Most engineers and consultants who practice fire protection in Latin America are self-taught. Many, but many of them have sought to professionalize by taking courses, certifying themselves in different entities, and taking their work with responsibility, ethics and professionalism. I was very lucky to start in this medium on the right foot, not only deciding to follow in the footsteps of my extraordinary father, but also having the opportunity to study fire protection engineering at the University of Maryland (UMD), one of the most recognized universities, and then working at Rolf Jensen & Associates (RJA), the most famous consultant in fire protection engineering. At UMD and RJA I was under the mentorship of amazing engineers, and I would like to mention two of them who are no longer with us.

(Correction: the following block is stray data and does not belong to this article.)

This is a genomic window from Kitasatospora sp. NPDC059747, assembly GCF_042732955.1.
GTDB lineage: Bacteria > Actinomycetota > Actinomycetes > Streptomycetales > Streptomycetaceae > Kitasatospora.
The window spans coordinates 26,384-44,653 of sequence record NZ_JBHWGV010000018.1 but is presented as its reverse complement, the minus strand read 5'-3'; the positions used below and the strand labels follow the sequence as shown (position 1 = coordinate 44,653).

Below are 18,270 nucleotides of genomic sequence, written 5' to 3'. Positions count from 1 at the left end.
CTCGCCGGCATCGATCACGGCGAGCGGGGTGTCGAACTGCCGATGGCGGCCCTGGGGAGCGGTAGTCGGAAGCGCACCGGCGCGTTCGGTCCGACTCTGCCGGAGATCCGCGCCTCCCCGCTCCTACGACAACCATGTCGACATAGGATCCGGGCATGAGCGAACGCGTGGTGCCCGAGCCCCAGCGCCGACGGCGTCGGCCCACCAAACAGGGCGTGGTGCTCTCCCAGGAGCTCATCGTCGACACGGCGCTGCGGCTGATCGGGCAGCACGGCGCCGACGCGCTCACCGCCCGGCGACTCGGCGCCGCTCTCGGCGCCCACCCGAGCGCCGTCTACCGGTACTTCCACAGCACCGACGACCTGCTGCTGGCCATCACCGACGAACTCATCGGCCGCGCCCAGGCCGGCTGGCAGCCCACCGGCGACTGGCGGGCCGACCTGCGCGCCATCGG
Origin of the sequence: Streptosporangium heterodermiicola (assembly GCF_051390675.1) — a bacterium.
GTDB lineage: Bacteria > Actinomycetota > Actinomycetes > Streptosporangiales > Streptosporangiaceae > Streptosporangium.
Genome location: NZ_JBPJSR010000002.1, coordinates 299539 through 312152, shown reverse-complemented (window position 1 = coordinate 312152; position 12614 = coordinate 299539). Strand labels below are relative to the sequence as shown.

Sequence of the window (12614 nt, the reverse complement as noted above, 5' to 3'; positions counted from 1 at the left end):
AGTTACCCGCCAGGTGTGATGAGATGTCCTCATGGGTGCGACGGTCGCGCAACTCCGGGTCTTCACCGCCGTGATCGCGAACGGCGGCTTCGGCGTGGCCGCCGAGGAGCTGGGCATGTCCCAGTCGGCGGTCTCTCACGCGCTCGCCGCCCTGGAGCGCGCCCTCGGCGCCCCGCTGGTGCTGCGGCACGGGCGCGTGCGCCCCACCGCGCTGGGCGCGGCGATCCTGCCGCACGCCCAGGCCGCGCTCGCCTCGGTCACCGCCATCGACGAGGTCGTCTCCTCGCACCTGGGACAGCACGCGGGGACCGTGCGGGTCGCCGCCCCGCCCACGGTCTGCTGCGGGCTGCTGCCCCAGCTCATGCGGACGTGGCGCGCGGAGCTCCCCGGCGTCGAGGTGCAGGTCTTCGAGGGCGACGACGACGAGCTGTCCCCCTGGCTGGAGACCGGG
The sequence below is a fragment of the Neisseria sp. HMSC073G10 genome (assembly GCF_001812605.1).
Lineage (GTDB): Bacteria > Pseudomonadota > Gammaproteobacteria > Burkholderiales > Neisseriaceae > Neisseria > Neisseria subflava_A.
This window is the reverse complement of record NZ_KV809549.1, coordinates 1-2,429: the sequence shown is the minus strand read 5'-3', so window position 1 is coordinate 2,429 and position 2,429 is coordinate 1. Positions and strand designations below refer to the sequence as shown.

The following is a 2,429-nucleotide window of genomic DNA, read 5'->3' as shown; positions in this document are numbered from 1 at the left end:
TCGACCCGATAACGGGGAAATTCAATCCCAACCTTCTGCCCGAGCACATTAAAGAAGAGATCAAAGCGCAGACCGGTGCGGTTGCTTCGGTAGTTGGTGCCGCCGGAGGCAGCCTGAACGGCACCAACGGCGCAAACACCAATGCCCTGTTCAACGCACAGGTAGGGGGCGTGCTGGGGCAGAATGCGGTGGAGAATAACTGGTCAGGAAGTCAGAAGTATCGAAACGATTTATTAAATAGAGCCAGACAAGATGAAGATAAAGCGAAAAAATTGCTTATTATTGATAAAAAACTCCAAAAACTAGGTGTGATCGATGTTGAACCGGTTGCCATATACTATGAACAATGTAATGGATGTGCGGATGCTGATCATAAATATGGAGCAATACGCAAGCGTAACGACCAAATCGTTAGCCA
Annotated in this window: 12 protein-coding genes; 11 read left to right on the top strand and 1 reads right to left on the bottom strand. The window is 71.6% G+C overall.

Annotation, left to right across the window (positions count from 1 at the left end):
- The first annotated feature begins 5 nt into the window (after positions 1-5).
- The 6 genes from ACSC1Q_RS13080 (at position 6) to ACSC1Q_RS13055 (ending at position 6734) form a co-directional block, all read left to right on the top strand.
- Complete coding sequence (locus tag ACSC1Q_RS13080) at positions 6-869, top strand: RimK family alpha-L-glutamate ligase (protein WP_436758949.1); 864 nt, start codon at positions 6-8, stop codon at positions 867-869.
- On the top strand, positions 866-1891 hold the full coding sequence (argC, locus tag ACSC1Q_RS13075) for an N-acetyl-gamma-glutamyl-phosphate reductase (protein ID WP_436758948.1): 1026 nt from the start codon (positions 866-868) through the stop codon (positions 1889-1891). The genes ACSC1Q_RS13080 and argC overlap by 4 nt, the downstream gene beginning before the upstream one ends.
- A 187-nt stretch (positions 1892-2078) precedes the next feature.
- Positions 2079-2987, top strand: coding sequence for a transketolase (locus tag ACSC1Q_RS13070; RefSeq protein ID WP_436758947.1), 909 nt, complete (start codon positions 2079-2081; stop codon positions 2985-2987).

On October 13, 2014, Dr. John L. Bryan, professor emeritus at the University of Maryland died in Frederick, Maryland at age 87. "Prof" as we affectionately called him all his pupils, was the founder of the fire protection engineering career at UMD, in 1956, and then was its rector until 1993. When my father and mother took me and Brother Santiago (q.e.p.d.) to visit this University in 1981 for the first time, with the intention of registering there, Prof received us in his office and we realized that we were about to join a very special fraternity. My brother and I graduated from that university in 1985.